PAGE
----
What is going on here?

Shachar Shemesh via Digitalmars-d digitalmars-d at puremagic.com
Wed Mar 4 21:54:14 PST 2015

On 05/03/15 04:09, deadalnix wrote:
> On Wednesday, 4 March 2015 at 19:36:20 UTC, Ali Çehreli wrote:
>> Even C++ gets this right.
>> Ali
> Nop, I do think C++ destroy uninitialized fields.

I'm sorry, but you are wrong.

In C++, a destructor is run for "fully constructed" objects. Fully 
constructed is defined to be an object whose constructor has finished 
successfully (i.e. - without throwing).

Construction order of an object is:
1. Parent(s), if any, in no particular order (unless employing virtual 
inheritance, in which case a virtual grandparent is constructed before 
its descendants)
2. Members, in the order in which they were defined in the class (not 
the order in which they are listed in the constructor. gcc gives a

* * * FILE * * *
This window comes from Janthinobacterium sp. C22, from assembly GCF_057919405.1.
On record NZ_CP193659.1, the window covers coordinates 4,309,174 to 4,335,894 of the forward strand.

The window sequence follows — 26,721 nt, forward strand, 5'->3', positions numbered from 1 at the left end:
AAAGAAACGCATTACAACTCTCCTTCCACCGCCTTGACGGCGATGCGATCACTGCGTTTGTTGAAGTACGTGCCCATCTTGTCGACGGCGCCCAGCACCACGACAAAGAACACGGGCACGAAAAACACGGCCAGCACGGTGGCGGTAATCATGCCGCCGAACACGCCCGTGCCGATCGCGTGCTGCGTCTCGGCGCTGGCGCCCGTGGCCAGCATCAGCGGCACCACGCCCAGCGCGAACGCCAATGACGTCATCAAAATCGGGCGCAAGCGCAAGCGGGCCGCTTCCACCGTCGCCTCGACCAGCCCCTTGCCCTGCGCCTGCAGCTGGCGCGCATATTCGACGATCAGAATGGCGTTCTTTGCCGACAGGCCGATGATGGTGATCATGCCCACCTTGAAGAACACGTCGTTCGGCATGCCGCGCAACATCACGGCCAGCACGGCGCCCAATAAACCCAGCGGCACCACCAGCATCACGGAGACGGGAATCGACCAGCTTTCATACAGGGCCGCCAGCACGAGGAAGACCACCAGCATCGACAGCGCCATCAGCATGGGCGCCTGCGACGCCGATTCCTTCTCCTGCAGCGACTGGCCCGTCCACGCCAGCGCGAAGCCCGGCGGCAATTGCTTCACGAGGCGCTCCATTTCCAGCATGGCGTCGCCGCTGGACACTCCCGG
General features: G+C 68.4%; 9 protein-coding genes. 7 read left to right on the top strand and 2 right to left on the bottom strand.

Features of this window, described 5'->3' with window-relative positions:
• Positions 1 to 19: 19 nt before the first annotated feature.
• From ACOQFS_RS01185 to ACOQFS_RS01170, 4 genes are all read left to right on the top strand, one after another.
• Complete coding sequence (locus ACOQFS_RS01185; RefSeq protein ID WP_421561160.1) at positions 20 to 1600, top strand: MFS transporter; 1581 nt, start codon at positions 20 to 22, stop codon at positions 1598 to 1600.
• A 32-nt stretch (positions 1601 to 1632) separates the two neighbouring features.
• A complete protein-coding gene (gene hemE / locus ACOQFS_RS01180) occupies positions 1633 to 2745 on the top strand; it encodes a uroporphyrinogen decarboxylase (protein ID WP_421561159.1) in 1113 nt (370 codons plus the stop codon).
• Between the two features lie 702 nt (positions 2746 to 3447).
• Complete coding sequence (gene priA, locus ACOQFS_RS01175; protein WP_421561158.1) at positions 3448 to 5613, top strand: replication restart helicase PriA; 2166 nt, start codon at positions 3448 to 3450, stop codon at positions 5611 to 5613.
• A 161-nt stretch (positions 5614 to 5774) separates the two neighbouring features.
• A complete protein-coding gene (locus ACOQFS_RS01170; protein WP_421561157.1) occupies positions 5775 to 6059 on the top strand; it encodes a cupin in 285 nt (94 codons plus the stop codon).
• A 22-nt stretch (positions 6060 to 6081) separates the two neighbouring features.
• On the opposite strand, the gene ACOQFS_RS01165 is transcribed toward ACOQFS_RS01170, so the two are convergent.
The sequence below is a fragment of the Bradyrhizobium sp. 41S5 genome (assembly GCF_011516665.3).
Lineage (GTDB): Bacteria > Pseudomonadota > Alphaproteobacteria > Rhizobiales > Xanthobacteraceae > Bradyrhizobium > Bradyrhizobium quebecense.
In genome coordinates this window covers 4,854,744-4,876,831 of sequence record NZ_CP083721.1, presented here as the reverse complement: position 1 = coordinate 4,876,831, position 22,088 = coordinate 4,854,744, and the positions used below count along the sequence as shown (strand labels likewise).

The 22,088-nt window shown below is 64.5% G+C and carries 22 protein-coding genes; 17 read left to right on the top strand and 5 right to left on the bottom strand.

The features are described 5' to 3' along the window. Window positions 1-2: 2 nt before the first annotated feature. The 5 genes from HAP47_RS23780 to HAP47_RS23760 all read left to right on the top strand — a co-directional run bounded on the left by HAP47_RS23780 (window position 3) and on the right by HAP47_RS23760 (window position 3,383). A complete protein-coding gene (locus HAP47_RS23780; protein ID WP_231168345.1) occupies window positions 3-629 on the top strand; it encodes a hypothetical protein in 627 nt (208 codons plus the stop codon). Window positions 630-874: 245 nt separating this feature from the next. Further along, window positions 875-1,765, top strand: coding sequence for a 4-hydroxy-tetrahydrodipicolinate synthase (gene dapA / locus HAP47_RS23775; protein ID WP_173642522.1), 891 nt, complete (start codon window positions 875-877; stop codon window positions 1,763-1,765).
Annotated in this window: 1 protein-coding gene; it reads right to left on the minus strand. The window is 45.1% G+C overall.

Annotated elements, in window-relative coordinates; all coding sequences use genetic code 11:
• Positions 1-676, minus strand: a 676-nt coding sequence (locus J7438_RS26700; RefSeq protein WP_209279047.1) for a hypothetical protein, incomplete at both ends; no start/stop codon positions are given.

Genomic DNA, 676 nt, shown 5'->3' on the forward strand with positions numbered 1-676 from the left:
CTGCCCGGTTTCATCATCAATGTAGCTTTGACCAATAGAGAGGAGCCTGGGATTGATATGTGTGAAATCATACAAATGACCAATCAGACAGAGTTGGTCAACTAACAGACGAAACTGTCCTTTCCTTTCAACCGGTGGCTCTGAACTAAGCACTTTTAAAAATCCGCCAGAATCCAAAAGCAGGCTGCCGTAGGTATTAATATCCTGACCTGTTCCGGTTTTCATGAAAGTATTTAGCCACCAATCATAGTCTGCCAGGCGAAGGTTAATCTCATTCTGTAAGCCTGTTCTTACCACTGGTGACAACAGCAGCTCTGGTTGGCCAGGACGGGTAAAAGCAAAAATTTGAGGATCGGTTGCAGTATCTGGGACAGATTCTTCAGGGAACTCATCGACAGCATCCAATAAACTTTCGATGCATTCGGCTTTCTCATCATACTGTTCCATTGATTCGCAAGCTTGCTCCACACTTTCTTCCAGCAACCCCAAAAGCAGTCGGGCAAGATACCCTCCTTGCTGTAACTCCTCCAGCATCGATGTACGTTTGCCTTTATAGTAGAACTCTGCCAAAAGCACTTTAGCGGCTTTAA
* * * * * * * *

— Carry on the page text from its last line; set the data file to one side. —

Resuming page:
warning if the two are not the same)
3. The actual object

This means that all members are parents are fully constructed by the 
time the constructor body starts to run, which means that if it throws, 
the class itself is the only one for which a destructor isn't going to 
get called.

This also has the less desirable effect that if you want to call a 
member's non-default constructor, you need to have all arguments ready 
before the class' constructor starts to run.

Personally, I think the first is well worth the occasional case where 
the second becomes a liability.


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